Outrage followed, with the EU and others issuing ‘battle cry’ videos on social media in response. Following a tense period of revisions and redrafting, a new text arrived on the morning of the 13 December. A plenary quickly followed, at which the new text was speedily approved (within seconds of the opening) and met with a standing ovation.
A PR win for the UAE
The Consensus is a dramatic feat of climate diplomacy and a huge PR win for COP28 hosts the United Arab Emirates (UAE) and COP president, Dr Sultan Al Jaber.
As head of the Abu Dhabi National Oil Company, Al Jaber has been a controversial figure from the moment his presidency was announced. Even in the last days of the conference, his ability to be objective was again called into question by the leaks of allegedly ‘private’ letters from the Organization of the Petroleum Exporting Countries (OPEC), urging its 13 members – including the UAE – to ‘proactively reject any text or formula that targets energy, IE fossil fuels, rather than emissions’.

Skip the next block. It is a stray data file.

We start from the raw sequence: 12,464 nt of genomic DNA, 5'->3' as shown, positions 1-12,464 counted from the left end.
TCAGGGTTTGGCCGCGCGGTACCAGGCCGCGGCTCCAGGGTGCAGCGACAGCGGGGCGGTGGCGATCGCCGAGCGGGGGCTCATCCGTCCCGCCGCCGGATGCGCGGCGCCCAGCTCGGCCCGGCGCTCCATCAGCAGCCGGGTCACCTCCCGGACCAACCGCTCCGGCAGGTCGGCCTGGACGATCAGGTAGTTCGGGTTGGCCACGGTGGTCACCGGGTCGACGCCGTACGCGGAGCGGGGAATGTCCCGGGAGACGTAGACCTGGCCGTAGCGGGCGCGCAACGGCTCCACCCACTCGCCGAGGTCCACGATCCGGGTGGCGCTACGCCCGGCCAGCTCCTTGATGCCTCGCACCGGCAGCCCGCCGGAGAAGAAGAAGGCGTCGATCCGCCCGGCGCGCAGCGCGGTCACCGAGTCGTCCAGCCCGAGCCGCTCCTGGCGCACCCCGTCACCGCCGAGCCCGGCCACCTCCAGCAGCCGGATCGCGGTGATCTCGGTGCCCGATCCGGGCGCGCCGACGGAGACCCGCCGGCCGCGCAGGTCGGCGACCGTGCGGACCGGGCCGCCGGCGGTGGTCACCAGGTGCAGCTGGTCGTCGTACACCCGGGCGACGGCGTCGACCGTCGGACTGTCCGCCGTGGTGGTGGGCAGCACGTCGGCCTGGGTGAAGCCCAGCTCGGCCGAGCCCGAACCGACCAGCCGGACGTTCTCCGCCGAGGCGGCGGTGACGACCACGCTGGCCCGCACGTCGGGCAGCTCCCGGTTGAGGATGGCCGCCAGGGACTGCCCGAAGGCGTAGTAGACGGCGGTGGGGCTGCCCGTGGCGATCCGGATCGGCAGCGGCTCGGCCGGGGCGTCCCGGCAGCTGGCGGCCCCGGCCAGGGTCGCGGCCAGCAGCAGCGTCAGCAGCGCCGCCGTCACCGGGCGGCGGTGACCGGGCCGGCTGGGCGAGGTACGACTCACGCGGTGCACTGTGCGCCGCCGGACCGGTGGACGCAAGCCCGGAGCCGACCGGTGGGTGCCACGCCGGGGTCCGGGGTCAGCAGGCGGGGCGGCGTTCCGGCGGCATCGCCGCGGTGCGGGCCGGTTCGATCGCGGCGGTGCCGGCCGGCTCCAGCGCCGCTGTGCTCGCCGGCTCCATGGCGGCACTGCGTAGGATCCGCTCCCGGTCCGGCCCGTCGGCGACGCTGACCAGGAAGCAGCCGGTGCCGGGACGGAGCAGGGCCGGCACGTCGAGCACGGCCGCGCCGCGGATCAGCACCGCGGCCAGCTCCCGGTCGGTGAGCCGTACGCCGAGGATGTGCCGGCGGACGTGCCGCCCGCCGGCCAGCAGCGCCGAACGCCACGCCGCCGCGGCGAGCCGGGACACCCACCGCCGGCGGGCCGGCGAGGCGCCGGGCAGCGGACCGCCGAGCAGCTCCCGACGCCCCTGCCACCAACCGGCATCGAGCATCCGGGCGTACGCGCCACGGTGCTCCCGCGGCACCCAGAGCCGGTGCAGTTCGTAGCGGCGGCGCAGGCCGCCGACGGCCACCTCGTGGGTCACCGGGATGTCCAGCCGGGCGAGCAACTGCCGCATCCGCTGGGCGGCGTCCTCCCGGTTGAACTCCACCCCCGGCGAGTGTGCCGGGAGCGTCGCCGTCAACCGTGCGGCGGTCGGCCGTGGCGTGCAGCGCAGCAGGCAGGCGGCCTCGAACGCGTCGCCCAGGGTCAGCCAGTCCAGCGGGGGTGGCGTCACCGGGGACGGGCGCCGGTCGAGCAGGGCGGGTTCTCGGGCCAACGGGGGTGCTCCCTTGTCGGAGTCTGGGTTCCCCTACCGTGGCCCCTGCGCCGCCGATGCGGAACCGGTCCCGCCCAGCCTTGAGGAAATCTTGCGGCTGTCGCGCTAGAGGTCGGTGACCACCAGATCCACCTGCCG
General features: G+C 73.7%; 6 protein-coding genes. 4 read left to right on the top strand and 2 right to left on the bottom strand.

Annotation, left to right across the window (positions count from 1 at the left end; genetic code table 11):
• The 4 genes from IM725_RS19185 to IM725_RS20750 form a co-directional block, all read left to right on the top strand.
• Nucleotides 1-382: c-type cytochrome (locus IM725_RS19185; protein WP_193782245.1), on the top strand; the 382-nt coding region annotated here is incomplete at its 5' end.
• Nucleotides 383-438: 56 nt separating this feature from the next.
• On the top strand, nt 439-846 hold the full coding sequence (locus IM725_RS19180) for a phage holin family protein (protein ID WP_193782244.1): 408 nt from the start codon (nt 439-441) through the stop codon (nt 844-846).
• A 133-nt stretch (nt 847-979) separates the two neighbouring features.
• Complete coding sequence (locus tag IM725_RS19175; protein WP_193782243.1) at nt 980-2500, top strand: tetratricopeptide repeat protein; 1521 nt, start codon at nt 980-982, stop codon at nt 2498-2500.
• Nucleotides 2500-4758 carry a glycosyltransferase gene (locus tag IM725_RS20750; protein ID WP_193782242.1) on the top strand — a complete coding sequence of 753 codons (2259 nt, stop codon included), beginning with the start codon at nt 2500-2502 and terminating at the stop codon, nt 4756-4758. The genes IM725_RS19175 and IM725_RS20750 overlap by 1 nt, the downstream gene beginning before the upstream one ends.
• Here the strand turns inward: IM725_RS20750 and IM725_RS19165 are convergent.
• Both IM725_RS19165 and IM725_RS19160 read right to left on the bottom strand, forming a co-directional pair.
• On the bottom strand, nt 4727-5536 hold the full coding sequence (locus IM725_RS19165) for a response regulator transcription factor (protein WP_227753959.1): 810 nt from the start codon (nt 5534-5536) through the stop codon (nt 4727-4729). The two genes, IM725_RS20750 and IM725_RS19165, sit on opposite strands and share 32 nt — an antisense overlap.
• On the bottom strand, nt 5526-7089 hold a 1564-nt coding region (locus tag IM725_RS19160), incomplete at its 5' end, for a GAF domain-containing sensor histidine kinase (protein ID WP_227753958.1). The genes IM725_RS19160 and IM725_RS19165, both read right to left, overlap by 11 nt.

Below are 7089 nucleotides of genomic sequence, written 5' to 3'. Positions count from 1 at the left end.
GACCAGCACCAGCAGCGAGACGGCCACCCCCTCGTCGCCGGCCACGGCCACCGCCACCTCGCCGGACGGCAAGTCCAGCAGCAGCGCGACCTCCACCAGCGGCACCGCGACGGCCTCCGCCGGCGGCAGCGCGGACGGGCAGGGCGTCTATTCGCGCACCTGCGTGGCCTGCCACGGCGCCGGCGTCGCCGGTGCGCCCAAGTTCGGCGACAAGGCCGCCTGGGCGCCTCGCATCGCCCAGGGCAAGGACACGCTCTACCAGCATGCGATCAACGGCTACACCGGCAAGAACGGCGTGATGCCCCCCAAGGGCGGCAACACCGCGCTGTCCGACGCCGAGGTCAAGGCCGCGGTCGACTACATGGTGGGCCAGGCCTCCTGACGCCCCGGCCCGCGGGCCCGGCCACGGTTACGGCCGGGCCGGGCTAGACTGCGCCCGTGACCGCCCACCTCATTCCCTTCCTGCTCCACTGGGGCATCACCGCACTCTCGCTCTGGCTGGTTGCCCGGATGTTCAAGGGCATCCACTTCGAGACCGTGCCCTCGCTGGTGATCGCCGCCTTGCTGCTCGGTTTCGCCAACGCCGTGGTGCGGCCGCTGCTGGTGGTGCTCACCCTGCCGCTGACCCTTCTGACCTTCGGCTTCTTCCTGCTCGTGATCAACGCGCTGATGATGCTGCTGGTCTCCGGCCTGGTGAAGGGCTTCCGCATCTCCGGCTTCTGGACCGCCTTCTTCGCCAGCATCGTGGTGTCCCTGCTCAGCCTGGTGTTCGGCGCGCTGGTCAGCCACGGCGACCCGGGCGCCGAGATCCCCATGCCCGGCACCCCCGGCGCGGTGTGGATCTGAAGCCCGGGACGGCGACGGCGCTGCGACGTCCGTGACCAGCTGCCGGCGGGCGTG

The UAE Consensus has pointed out a path, albeit a rough one. It is now down to governments to wear this path into a wide road, and to support, guide and call each other back from the side-tracks which the many loopholes in the agreed text leave open.
These loopholes include the false promise of abatement technology; vagueness around the global goal on adaptation (which rather than a North Star is currently a constellation of poorly defined targets); and reference to ‘low carbon transition fuels’ which essentially green light gas use until mid-century.
Only once Al Jaber had taken the podium and delivered his victory speech did the objections of AOSIS, among others, rise from the packed plenary floor.
Vulnerable countries called out a text they saw as insufficiently transformative to build their hopes of thriving or even surviving in a post 1.5 degrees Celsius world of rising seas and increasing wild weather.
Dilemmas for developing nations